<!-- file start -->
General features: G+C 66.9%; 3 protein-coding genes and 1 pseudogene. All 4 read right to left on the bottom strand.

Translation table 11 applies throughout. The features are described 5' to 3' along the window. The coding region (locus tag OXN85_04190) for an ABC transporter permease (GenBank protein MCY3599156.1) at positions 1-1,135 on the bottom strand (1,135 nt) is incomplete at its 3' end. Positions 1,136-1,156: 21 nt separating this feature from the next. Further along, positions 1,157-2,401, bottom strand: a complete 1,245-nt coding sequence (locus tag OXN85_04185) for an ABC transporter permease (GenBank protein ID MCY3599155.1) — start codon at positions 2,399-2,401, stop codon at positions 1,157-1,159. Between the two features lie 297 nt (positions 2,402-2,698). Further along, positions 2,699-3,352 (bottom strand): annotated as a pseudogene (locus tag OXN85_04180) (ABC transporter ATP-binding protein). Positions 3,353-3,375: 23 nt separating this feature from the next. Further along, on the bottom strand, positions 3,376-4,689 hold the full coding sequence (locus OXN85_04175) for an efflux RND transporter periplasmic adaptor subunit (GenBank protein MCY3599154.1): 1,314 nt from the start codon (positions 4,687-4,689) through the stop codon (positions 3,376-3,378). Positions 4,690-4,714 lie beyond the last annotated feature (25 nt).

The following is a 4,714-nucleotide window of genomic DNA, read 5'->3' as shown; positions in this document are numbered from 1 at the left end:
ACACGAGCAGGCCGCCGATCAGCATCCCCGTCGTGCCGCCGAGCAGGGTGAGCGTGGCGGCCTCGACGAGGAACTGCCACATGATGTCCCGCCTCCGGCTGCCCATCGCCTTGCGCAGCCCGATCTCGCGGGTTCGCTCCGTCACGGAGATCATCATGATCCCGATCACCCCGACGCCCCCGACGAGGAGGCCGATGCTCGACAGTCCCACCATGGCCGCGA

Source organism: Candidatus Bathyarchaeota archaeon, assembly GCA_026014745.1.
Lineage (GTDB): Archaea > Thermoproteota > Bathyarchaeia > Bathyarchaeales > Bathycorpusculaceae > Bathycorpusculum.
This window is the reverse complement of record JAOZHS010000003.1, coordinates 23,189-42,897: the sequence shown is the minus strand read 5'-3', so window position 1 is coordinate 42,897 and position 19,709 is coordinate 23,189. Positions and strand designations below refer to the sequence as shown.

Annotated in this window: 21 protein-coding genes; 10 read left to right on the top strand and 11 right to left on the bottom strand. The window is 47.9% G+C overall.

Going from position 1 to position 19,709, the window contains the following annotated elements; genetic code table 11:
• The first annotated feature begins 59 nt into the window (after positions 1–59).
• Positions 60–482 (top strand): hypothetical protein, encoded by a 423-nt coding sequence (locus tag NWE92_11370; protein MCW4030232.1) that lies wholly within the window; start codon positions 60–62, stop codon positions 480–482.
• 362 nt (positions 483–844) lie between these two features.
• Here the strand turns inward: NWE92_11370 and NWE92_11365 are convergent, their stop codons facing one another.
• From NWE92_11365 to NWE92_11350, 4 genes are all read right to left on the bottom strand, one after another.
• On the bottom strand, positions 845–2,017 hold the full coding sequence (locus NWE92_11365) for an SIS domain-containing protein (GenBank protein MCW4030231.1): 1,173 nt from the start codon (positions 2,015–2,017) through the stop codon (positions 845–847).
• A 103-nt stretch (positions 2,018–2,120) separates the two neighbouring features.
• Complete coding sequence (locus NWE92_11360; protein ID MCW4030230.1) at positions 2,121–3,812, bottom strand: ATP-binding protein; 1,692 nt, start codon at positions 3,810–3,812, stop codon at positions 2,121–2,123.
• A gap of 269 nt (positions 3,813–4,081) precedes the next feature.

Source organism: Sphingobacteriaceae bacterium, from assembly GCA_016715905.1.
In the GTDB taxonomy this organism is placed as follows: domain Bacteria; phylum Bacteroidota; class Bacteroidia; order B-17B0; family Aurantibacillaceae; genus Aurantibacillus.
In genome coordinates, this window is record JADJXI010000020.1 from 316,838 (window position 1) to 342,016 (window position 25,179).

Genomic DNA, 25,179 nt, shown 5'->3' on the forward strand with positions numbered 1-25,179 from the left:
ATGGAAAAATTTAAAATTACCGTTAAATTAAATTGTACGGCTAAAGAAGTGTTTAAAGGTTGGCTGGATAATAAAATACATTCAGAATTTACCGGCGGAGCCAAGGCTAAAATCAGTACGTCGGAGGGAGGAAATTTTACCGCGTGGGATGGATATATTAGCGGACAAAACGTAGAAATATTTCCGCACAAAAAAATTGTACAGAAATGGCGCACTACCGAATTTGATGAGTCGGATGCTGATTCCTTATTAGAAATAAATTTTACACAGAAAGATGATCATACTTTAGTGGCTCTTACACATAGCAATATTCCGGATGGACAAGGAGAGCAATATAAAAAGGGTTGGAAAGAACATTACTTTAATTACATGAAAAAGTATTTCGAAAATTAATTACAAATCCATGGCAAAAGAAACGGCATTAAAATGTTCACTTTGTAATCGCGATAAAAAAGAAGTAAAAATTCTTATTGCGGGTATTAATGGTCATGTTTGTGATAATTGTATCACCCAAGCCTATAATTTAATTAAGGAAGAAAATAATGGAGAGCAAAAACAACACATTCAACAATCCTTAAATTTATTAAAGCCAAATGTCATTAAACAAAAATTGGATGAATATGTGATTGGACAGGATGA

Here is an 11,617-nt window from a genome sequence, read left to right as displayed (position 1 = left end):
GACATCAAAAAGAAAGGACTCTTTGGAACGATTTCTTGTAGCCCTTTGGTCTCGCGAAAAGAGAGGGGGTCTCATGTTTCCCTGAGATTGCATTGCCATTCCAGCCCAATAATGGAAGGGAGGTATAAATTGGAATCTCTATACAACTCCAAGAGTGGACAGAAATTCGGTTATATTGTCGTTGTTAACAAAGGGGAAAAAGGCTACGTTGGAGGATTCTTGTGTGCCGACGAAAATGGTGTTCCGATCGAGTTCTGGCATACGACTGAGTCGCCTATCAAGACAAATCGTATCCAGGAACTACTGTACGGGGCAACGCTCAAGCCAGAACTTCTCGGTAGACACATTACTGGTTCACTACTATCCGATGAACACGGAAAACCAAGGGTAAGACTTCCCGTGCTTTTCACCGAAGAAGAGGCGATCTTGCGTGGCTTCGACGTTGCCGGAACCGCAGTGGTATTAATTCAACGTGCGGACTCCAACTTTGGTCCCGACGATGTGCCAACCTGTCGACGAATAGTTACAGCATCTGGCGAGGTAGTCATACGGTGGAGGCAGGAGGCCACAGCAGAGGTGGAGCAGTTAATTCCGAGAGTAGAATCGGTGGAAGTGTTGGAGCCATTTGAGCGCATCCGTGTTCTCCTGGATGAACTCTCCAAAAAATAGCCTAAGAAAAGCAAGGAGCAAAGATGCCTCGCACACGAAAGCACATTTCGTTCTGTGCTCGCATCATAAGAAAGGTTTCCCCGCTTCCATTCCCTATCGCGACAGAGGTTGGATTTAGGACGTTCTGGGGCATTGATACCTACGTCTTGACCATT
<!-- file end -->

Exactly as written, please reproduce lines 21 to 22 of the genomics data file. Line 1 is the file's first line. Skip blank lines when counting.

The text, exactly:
In genome coordinates, this window is record JADJXI010000020.1 from 316,838 (window position 1) to 342,016 (window position 25,179).

Genomic DNA, 25,179 nt, shown 5'->3' on the forward strand with positions numbered 1-25,179 from the left: